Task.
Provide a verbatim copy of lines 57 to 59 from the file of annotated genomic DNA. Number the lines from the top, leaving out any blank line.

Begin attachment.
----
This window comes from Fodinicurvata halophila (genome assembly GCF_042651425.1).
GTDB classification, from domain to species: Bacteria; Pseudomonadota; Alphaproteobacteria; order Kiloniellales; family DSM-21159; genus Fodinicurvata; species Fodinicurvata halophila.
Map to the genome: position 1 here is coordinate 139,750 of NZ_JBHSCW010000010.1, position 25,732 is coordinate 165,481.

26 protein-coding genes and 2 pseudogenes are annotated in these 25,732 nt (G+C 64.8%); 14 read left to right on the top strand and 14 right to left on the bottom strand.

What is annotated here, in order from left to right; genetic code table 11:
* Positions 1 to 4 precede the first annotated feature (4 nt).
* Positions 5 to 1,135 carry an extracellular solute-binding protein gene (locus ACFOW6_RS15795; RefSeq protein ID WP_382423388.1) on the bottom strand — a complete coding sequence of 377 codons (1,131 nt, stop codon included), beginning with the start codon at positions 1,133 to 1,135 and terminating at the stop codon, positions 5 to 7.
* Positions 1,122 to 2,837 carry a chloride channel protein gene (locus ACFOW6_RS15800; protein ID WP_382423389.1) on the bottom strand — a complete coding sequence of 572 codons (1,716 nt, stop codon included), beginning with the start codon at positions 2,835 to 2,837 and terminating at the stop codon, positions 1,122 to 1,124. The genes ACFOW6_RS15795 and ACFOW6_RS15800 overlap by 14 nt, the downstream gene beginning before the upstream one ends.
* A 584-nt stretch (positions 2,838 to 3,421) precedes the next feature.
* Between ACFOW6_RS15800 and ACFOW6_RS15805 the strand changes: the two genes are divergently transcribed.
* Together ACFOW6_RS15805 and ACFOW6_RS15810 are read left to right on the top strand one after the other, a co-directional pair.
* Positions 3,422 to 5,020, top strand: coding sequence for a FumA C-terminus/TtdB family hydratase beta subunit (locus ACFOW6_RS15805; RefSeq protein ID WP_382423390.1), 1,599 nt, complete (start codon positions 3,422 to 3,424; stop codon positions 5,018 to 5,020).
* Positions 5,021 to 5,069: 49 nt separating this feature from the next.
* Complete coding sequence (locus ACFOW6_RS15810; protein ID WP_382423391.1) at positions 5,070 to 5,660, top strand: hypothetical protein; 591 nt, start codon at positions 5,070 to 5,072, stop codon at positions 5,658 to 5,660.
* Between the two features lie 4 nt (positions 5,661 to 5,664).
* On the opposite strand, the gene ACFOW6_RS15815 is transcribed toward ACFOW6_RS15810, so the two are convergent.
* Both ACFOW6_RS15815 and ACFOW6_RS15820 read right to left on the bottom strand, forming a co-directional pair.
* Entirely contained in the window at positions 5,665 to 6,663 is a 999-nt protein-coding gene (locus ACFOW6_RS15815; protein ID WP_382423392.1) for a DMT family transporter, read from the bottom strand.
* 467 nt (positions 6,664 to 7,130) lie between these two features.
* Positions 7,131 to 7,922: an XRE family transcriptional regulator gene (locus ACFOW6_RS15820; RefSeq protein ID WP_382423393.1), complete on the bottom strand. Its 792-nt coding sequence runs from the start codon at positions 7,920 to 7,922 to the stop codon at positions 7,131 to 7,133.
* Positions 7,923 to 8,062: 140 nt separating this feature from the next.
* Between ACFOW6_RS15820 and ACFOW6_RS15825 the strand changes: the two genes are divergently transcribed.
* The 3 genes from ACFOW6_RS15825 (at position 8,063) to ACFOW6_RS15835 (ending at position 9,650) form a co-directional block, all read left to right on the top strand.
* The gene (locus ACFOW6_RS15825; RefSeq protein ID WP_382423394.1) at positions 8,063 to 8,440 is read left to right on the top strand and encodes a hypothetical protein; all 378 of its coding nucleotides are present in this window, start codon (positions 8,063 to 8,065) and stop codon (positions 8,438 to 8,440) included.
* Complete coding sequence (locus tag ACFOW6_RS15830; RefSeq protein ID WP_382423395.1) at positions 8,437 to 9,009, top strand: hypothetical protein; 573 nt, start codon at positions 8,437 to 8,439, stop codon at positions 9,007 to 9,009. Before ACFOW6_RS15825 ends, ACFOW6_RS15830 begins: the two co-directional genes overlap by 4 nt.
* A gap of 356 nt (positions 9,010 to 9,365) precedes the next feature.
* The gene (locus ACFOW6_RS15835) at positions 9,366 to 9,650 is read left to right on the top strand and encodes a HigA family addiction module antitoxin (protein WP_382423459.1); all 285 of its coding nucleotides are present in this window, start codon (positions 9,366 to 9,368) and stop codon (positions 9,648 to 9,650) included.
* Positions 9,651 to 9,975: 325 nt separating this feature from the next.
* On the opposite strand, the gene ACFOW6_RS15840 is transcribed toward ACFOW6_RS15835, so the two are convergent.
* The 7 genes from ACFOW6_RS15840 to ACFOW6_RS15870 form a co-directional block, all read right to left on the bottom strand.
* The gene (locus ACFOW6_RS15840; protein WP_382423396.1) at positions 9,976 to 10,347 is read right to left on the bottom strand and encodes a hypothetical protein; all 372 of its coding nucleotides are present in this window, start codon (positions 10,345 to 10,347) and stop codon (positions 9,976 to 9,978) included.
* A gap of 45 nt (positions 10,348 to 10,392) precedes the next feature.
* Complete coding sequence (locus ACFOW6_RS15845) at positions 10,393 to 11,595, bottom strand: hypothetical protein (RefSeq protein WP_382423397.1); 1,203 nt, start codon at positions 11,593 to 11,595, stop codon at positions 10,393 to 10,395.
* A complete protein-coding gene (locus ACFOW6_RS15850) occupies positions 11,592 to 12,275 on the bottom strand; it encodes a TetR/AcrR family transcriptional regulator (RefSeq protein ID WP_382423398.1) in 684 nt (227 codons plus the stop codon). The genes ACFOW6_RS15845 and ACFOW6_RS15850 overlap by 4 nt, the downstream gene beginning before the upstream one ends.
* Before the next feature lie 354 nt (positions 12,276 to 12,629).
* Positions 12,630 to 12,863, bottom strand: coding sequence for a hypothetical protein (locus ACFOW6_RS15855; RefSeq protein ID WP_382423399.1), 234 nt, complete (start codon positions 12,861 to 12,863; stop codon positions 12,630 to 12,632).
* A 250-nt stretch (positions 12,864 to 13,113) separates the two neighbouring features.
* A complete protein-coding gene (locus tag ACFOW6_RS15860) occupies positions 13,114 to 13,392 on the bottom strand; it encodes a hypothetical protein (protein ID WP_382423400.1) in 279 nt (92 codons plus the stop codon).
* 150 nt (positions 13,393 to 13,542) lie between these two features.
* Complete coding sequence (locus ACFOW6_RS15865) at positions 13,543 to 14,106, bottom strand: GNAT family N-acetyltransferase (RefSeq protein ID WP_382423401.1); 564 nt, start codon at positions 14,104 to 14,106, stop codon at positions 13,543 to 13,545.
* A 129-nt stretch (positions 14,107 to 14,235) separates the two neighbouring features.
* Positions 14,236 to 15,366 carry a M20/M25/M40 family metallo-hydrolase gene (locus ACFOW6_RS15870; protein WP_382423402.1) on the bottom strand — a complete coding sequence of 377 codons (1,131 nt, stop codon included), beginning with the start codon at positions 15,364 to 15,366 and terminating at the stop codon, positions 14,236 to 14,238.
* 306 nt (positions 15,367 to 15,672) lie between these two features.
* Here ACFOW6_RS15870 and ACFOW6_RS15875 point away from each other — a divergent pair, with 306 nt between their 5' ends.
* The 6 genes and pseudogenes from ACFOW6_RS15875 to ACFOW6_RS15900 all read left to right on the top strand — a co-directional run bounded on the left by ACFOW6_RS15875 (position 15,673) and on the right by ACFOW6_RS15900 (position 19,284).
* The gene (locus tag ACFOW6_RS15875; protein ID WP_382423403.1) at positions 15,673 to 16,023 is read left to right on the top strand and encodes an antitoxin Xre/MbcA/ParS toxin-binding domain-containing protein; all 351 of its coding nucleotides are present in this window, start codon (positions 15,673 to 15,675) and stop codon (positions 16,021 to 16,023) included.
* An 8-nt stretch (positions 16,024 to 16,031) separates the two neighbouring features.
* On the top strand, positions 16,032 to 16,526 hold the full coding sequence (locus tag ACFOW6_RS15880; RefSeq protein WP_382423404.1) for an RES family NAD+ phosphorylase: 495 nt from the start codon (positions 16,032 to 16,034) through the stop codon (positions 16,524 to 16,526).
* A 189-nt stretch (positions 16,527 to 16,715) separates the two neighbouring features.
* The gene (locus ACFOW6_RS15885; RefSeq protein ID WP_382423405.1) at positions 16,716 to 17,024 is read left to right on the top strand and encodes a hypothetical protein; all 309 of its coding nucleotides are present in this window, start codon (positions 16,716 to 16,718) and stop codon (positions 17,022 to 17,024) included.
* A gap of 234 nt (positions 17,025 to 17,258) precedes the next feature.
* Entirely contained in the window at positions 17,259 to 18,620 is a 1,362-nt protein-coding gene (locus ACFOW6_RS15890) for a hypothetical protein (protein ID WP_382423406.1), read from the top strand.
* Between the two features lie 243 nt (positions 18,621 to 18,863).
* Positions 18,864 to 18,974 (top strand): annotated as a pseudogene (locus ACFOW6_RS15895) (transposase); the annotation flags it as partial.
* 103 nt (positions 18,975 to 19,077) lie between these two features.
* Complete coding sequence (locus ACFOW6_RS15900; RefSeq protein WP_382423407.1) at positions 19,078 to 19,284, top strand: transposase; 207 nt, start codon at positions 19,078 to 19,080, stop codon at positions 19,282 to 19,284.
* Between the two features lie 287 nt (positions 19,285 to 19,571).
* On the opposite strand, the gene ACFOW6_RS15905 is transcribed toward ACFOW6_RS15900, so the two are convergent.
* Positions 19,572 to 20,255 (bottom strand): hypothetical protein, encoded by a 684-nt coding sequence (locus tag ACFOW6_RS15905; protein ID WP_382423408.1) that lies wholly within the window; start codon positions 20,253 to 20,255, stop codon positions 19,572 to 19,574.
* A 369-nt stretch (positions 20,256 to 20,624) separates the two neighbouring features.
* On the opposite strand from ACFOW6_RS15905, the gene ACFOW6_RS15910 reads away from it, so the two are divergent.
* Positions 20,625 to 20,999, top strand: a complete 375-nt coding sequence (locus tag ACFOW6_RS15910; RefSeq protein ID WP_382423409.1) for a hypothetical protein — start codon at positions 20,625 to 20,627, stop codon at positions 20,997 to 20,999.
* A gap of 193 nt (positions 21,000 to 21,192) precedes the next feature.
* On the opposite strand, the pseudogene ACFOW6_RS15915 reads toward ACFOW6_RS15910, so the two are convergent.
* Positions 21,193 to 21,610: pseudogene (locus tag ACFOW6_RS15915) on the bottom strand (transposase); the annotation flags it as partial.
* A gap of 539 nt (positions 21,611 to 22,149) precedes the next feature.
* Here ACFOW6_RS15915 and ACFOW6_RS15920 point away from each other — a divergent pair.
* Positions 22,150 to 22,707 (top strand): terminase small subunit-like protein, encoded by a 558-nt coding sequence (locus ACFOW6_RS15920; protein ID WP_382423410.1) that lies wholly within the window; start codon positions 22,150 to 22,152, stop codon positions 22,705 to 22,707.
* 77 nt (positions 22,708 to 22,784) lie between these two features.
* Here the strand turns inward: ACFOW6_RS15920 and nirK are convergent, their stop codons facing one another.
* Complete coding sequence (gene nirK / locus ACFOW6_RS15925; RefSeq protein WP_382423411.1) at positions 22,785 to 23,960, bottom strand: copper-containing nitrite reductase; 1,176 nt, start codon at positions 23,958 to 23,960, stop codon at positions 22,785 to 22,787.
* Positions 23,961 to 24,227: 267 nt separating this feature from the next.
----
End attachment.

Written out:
* Between the two features lie 287 nt (positions 19,285 to 19,571).
* On the opposite strand, the gene ACFOW6_RS15905 is transcribed toward ACFOW6_RS15900, so the two are convergent.
* Positions 19,572 to 20,255 (bottom strand): hypothetical protein, encoded by a 684-nt coding sequence (locus tag ACFOW6_RS15905; protein ID WP_382423408.1) that lies wholly within the window; start codon positions 20,253 to 20,255, stop codon positions 19,572 to 19,574.